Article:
Brother Lawrence is perhaps the most famous historical voice we have today on the integration between work life and one’s prayer life. This simple monk, born into poverty in the 1600s, went on to become a community member in the Discalced Carmelite Order in Paris, France.
Here, Lawrence labored in the kitchen, cooking for the community of which he was a part. In his mind, he was a servant of the servants of God, and this perspective placed a golden hue on every small task of kitchen work that was his duty.
Lawrence seems to have anticipated both our spiritual need and the stresses of our age when he speaks the following: “The time of business does not with me differ from the time of prayer; and in the noise and clatter of my kitchen, while several persons are at the same time calling for different things, I possess God in as great tranquility as if I were upon my knees at the blessed sacrament (ed. note: communion)” (Foster and Smith, Devotional Classics, p. 369).
With the turn of a phrase, Brother Lawrence is inviting all who name Christ as Lord to learn what it means to concentrate all the fragments of our work day into one sacred, holy act of worship.
He calls us to see our work as a privilege rather than a burden, turning our attention to serving and enhancing the lives of others through each diverse task to which we put our hands.
Bring your active life to Jesus – and allow Him to reshape your work life as a vivid, profound, and enriching act of both service and worship.
3. How is your work?
WE WORK TO GIVE - Carry Jesus into your world.
Carrying Christ in us, into the world of our work, is like carrying a lion into Times Square – you never know what is going to happen.
Colossians 3:17 says “…And whatever you do, whether in word or deed, do it all in the name of the Lord Jesus, giving thanks to God the Father through him.”
Whether you are a stay-at-home mom, an insurance salesman, a famous record producer, a pastor, a student, a contractor, or an employee at Starbucks – you have been given a sphere of influence through your work life.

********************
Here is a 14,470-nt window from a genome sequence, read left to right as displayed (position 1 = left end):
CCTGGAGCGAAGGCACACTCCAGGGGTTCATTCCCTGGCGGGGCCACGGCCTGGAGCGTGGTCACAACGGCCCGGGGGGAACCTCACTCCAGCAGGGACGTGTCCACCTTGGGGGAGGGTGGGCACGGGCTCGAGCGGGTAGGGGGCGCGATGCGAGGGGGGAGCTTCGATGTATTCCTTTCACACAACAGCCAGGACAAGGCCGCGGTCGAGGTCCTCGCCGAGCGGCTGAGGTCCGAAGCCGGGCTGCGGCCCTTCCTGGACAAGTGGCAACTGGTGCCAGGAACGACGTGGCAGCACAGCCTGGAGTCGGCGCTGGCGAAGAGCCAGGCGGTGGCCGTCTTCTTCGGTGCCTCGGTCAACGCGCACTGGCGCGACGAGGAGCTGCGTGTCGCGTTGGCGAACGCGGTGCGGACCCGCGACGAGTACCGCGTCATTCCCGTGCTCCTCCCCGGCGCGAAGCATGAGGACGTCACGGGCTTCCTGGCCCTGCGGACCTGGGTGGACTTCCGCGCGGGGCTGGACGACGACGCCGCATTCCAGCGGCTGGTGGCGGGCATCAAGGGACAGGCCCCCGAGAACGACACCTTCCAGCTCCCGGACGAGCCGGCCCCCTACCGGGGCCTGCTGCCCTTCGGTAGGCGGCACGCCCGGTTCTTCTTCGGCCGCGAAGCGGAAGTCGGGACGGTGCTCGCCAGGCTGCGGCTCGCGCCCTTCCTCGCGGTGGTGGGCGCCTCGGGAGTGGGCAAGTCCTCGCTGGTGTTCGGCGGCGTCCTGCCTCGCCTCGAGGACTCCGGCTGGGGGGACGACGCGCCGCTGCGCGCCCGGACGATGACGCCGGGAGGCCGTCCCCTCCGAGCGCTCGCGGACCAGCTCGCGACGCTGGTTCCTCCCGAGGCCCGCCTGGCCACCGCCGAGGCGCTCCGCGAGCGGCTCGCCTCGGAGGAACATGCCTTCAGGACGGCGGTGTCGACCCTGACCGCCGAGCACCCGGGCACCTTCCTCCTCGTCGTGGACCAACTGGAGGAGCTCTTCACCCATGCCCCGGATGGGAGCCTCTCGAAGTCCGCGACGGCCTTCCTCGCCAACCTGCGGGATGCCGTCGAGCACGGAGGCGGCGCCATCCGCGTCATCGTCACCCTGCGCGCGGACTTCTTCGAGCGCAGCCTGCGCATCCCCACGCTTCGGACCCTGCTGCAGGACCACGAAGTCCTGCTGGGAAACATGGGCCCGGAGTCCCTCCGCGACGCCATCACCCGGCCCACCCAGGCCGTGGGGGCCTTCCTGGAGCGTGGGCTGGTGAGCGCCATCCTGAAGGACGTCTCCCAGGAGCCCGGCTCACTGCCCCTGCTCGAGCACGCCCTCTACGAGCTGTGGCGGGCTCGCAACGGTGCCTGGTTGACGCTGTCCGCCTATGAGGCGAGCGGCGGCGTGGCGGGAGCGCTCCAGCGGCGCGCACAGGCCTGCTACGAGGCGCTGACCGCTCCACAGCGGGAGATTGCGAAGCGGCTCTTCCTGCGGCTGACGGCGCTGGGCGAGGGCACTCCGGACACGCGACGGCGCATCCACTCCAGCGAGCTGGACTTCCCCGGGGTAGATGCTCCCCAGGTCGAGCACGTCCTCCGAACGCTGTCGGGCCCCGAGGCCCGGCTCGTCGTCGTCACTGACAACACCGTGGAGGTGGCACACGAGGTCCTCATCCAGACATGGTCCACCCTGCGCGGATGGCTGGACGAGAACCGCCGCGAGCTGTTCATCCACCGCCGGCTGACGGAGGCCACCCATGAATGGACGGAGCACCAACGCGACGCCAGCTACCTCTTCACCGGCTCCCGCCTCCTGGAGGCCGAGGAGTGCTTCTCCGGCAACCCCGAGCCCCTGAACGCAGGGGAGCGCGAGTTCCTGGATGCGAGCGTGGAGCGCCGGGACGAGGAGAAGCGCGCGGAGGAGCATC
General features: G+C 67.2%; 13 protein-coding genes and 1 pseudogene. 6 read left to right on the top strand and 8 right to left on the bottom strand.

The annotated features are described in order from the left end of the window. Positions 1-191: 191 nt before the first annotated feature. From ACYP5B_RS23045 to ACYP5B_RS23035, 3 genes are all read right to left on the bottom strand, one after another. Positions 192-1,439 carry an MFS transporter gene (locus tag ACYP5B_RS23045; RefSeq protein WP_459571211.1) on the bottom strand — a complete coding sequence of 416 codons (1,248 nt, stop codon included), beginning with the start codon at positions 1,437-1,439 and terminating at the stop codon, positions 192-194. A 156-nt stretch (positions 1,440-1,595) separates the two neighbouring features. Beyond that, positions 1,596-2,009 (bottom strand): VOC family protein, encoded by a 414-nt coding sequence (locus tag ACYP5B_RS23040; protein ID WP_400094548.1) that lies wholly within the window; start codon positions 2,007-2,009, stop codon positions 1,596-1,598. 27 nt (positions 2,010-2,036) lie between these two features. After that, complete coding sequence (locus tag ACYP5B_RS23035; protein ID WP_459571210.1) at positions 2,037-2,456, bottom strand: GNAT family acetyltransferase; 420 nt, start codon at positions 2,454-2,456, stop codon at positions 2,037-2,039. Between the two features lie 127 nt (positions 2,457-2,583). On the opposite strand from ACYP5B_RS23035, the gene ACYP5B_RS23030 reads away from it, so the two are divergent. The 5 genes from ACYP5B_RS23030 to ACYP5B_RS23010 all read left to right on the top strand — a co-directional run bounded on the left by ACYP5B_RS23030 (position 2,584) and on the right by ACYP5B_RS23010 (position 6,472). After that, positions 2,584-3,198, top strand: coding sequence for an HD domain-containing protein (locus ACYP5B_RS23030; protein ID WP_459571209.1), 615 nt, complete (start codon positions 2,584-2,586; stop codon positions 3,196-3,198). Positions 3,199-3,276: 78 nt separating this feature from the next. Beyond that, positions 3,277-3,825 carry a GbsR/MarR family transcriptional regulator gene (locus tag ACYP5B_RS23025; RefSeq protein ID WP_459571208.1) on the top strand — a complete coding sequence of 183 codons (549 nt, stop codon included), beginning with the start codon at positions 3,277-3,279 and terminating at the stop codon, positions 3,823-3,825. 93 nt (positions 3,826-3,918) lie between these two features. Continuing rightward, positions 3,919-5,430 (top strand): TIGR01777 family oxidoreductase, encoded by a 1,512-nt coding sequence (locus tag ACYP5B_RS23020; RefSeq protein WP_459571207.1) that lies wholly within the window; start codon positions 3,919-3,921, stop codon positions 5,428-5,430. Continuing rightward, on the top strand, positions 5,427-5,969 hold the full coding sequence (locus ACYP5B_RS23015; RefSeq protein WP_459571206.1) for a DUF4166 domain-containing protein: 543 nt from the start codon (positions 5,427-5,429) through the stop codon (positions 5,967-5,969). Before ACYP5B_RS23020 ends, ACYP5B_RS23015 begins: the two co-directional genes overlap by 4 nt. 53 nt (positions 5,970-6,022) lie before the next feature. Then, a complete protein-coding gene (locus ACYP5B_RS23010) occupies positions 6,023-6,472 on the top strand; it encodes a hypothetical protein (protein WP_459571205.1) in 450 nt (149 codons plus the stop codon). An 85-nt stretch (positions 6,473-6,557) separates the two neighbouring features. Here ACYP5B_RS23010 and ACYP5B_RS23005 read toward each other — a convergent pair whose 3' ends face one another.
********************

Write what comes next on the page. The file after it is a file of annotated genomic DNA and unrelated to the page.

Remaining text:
Work is what we do, often, because we must. We must eat. We must keep up our homes. We must care for the people we love with the resources we gain from working. We must work to live. It’s been that way for human beings, for a long, long time.
However, the meaning of that work for the Christian is quite different than the meaning of work for a person who doesn’t acknowledge Christ as Lord. From the beginning of creation, God’s people have had a call to beautify and enhance the world through our fruitful labor. We’re not looking simply to our own benefit as we do the tasks we have been given – we are looking to see others loved, served, encouraged, and provided for through the spending of our energies. We aren’t after money; we’re after the pleasure and joy of God.
While not all of us have a job situation that we love (we may even, at present, hate our job), the passage above calls us to see our work as an act of thankful worship – bringing glory and fame to Jesus as we express our attitudes, words, and work ethic in the world.
YOUR MISSIONAL LIFE
C.S. (Jack) Lewis is a name that is not unfamiliar to most Christians. The famous novelist, academic, and Christian apologist from Belfast, Northern Ireland injected a rich vision of the spiritual life into the 20th century Body of Christ through his books (The Chronicles Of Narnia, Mere Christianity, A Grief Observed), sermons (The Weight Of Glory), and radio broadcasts.
Lewis had much to say, and model for us, related to finding and following our “calling” in Christ. The word “vocation” is from the Latin word vocātiō, which means “a call, or summons.” When speaking of the general vocation (or calling) of the Christian, and the specific vocation of an individual, Lewis was quick to affirm the challenge we face every day as many voices call out to us for our attention:
“That is why the real problem of the Christian life comes where people do not usually look for it. It comes the very moment you wake up each morning. All your wishes and hopes for the day rush at you like wild animals. And the first job each morning consists simply in shoving them all back; in listening to that other voice, taking that other point of view, letting that other larger, stronger, quieter life come flowing in” (Foster and Smith, Devotional Classics, p. 9).
Cultivating a life that hears God’s voice, His “calling” to us, is a daily challenge. We have many opportunities to be distracted by the voice of the television, the news, the last trauma we faced, the negative scripts running in our mind from our childhood, and the duties that require our energy.
However, a life that prioritizes hearing God’s call at the beginning of every day, through His Word and by His Spirit, will begin to understand how God’s call is specifically shaped by, and expressed through, our unique personality, gifts, and skills.
Bring your missional life to Jesus – and allow Him to renew your memory each day about your personal mission, calling, sense of purpose, and vocation as a follower of Christ.
4. How is your calling?
JOIN GOD’S FUTURE - Jesus calls you to His mission.
Do you have a mission in life – or does a mission have you?